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Implantable drug delivery systems for the treatment of osteomyelitis

Smith, M, Roberts, M and Al Kassas, R (2022) Implantable drug delivery systems for the treatment of osteomyelitis. Drug Development and Industrial Pharmacy. ISSN 0363-9045

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Osteomyelitis is an infection of the bone tissue and bone marrow which is becoming increasingly difficult to treat due to the infection causing pathogens associated. Staphylococcus aureus is one of the main bacteria that causes this infection, which has a broad spectrum of antibiotic resistance making it extremely difficult to treat. Conventional metal implants used in orthopaedic applications often have the drawback of implant induced osteomyelitis as well as the requirement of a second surgery to remove the implant once it is no longer required. Recently, attention has been focused on the design and fabrication of biodegradable implants for the treatment of bone infection. The main benefit of biodegradable implants over polymethylmethacrylate (PMMA) based non-degradable systems is that they do not require a second surgery for removal and so making degradable implants safer and easier to use. The main purpose of a biodegradable implant is to provide the necessary support and conductivity to allow the bone to regenerate whilst themselves degrading at a rate that is compatible with the rate of formation of new bone. They must be highly biocompatible to ensure there is no inflammation or irritation within the surrounding tissue. During this review, the latest research into antibiotic loaded biodegradable implants will be explored. Their benefits and drawbacks will be compared with those non-degradable PMMA beads, which is the stable material used within antibiotic loaded implants. Biodegradable implants most frequently used are based on biodegradable natural and synthetic polymers. Implants can take the form of many different structures; the most commonly fabricated structure is a scaffold. Other structures that will be explored within this review are hydrogels, nanoparticles and surface coatings, all with their own benefits/drawbacks.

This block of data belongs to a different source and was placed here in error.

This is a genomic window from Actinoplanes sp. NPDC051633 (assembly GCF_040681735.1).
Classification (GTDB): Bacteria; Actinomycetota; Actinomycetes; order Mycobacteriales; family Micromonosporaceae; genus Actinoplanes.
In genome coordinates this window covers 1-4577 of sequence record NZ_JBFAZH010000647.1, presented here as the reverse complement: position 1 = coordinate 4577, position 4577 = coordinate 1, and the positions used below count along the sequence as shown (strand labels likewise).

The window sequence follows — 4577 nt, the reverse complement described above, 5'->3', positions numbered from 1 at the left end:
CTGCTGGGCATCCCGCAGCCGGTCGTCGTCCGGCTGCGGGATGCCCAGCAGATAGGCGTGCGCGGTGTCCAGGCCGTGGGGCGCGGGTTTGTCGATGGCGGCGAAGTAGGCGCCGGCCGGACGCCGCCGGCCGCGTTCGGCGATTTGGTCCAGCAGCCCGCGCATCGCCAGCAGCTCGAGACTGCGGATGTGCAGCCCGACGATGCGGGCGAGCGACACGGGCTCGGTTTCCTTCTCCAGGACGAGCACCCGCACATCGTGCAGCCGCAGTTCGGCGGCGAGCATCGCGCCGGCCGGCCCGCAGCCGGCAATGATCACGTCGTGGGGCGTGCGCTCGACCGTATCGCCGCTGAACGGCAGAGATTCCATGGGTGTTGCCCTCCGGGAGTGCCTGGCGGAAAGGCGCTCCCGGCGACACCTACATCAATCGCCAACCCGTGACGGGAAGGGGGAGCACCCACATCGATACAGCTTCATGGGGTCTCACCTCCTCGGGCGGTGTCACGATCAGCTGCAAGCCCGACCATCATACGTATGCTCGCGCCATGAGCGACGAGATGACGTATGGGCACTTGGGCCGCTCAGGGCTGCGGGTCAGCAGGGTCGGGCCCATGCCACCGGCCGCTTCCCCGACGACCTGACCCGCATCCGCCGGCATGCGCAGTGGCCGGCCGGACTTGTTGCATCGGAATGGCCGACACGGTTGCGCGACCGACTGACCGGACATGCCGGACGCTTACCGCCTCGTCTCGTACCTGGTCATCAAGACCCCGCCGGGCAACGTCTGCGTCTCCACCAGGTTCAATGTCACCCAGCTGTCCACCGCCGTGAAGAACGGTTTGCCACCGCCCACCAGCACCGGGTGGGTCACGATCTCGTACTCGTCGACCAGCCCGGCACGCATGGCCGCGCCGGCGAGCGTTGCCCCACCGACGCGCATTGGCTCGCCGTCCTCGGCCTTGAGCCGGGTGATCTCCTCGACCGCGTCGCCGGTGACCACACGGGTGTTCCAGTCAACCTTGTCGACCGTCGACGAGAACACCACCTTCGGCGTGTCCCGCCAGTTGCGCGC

Item Type: Article
Uncontrolled Keywords: Implants; bone infection; osteomyelitis; scaffolds; 1115 Pharmacology and Pharmaceutical Sciences
Subjects: R Medicine > RS Pharmacy and materia medica
Divisions: Pharmacy & Biomolecular Sciences
Publisher: Taylor & Francis
SWORD Depositor: A Symplectic
Date Deposited: 01 Nov 2022 11:48
Last Modified: 01 Nov 2022 12:00
DOI or ID number: 10.1080/03639045.2022.2135729
Editors: Espinoza, Moraga
URI: https://researchonline.ljmu.ac.uk/id/eprint/17799
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